A “Broadcast Domain” refers to the part of a network that is responsible for the delivery and receipt of data to and from several computers and devices simultaneously. The broadcast domain is used in place of a router to perform the logical requirements of the network or network segment once the devices and computers use the same subnet mask. The broadcast domain therefore directs data effectively using the broadcast address for the specific device or computer.
Broadcast Domain Components
Broadcast domains are interpreted only by layer three devices such as routers and switches (layer 3 compatible) in order to send a frame of data. The broadcast IP address containing only ones is used to send out frames to the computers and devices connected to the network.
A Virtual Local Area Network (VLAN) can be used to create a pseudo or “virtual” broadcast domain via a network where devices and computers would see the network components as a standalone network system. Joining the devices and computers in the VLAN can merge them into a single broadcast domain, including wireless computers and devices.
Broadcast Domain Restriction and Uses
Given the use of the broadcast domain within a network or a network segment, routers and switches attached to networks may refuse or restrict connectivity to broadcast domains. Most routers and switches will ignore or “drop” the signal received from broadcasts, preventing other computers and devices from receiving the data required. In situations where there are more than one networks connected via a switch or router; supposing one network has the capability for automatically assigning IP addresses to the connected devices DHCP, while the other does not. Since DHCP is a broadcast signal, the other network without DHCP will not receive any request from the DHCP-enabled network as the router would ignore or drop the broadcast address request. To correct this problem, a router with customized, Linux-based programming will be able to allow the broadcast to be interpreted and sent out to the other network or networks involved in the transmission of data.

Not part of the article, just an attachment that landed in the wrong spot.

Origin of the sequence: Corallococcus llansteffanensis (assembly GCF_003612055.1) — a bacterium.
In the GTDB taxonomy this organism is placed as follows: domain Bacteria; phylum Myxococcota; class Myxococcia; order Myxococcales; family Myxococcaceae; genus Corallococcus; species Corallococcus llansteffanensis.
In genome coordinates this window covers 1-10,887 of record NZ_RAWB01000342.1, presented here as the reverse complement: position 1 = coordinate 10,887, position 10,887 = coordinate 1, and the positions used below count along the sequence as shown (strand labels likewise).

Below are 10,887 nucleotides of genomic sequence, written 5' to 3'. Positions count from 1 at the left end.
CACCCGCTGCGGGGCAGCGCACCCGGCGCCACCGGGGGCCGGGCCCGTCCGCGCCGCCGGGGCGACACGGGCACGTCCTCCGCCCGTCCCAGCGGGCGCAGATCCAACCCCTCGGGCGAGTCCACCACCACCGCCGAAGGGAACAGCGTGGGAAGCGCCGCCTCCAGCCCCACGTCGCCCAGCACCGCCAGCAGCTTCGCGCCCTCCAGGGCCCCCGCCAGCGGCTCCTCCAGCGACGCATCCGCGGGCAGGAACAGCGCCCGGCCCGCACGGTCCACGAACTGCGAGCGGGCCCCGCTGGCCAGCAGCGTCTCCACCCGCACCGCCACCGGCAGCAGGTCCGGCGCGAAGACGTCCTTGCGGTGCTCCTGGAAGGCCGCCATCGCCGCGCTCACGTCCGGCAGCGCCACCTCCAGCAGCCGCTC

Similarly, the router can be used a security device to prevent the communication between networks. For example, two different networks within an organization may need to share information; however, one department handles issues and other tasks of high sensitivity. If an employee within Network A sends a message out, all computers and devices will receive the Message/Request in Network A. The data will also be sent to the second network via the router or switch connecting the separated networks. At this joint, the router or switch, as aforementioned, may ignore the broadcast thereby isolating or separating the networks from each other. This separation is hailed as an inexpensive method of protecting networks albeit no match for a firewall.
The broadcast domain, in summary, is responsible and necessary in both the joining of different networks and groups of computers or devices, while being able to maintain a level of security and integrity within the network.